Research shows that driver yield rates decline as speeds increase. As a result, motor vehicle turn speeds should generally be lower than 10 mph in protected intersections. This is achieved by building corner islands with small curb radii, typically 10-15’ or less, that guide drivers to take the turn at slower speeds.
When the bikeway setback is small or when the receiving lane of the turn is wide, a smaller curb radius is recommended. In most cases, the curb radius should not be larger than the setback.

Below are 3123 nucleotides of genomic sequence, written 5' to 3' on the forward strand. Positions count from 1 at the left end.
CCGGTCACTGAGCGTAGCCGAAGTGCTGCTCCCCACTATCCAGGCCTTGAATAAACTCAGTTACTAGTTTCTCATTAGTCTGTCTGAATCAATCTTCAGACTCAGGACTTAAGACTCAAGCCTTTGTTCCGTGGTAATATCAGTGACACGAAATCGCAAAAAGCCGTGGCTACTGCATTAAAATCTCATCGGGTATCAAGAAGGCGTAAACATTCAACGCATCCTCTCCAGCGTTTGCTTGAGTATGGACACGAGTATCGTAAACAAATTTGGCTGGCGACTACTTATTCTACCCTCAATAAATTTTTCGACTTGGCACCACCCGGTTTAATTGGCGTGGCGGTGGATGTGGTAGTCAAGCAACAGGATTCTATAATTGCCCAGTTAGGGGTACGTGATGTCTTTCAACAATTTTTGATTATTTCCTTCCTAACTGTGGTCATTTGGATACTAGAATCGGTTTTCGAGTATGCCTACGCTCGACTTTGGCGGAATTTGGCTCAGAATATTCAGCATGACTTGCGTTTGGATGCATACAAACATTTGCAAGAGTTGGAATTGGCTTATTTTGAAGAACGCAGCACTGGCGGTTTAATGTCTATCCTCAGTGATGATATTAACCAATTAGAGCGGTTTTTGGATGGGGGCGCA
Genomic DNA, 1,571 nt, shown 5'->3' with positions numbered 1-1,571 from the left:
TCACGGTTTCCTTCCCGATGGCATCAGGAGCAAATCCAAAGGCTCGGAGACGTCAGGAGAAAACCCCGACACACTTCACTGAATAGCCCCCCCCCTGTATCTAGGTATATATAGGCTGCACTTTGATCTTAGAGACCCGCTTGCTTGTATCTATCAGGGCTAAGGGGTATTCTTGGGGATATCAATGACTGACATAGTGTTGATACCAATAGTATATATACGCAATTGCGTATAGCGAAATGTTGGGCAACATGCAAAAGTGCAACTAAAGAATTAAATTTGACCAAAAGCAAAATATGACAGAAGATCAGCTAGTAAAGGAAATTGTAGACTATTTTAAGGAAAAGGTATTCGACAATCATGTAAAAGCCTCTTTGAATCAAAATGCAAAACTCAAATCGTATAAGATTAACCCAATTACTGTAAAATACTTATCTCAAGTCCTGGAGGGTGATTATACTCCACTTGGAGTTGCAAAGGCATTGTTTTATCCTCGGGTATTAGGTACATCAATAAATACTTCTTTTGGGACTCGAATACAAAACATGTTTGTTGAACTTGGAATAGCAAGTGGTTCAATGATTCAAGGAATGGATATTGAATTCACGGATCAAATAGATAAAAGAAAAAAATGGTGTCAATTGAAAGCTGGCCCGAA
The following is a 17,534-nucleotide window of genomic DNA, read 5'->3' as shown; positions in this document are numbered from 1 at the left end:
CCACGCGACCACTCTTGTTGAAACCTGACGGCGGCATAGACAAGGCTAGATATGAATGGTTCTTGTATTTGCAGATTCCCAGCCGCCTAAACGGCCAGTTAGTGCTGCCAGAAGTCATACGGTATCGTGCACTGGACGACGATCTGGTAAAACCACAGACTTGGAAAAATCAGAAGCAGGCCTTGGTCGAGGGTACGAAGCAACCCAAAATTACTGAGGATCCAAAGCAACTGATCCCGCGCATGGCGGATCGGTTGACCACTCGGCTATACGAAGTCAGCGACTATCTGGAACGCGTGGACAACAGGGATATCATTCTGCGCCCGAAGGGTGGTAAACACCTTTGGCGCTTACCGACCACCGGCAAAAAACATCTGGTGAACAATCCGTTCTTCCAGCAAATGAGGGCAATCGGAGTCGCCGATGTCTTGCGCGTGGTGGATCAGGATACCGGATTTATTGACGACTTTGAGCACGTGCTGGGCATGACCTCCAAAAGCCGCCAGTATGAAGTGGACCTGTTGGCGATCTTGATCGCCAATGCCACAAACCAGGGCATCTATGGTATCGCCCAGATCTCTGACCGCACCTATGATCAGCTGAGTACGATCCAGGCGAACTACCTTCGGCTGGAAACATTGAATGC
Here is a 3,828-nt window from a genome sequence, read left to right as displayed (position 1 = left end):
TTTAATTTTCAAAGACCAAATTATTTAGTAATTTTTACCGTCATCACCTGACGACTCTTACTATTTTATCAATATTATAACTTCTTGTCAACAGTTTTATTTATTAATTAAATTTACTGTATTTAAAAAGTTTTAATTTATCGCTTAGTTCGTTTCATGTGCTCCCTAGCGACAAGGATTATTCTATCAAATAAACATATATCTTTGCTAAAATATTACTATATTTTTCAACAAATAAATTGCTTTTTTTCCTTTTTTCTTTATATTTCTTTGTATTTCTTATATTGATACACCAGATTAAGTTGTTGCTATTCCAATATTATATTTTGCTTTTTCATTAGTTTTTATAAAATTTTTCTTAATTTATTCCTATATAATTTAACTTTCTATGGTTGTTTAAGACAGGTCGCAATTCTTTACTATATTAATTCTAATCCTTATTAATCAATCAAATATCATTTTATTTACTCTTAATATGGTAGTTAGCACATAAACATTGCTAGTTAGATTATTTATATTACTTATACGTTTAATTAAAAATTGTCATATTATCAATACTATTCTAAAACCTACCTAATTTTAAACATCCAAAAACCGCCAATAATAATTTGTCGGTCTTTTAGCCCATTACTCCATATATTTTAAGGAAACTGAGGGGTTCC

The width of the cross-street receiving the turn also influences turn speed. This width should be kept as low as practical. Pedestrian islands or centerline hardening may be used to reduce turn speeds. Pedestrian islands can also reduce the distance that people biking and walking will be exposed to turning vehicles.
Lower speeds lead to higher driver yielding rates at urban roundabouts. Roundabouts share important geometric features with protected intersections. Graph source: Geruschat, D.R., Driver Behavior in Yielding to Sighted and Blind Pedestrians at Roundabouts. 2005.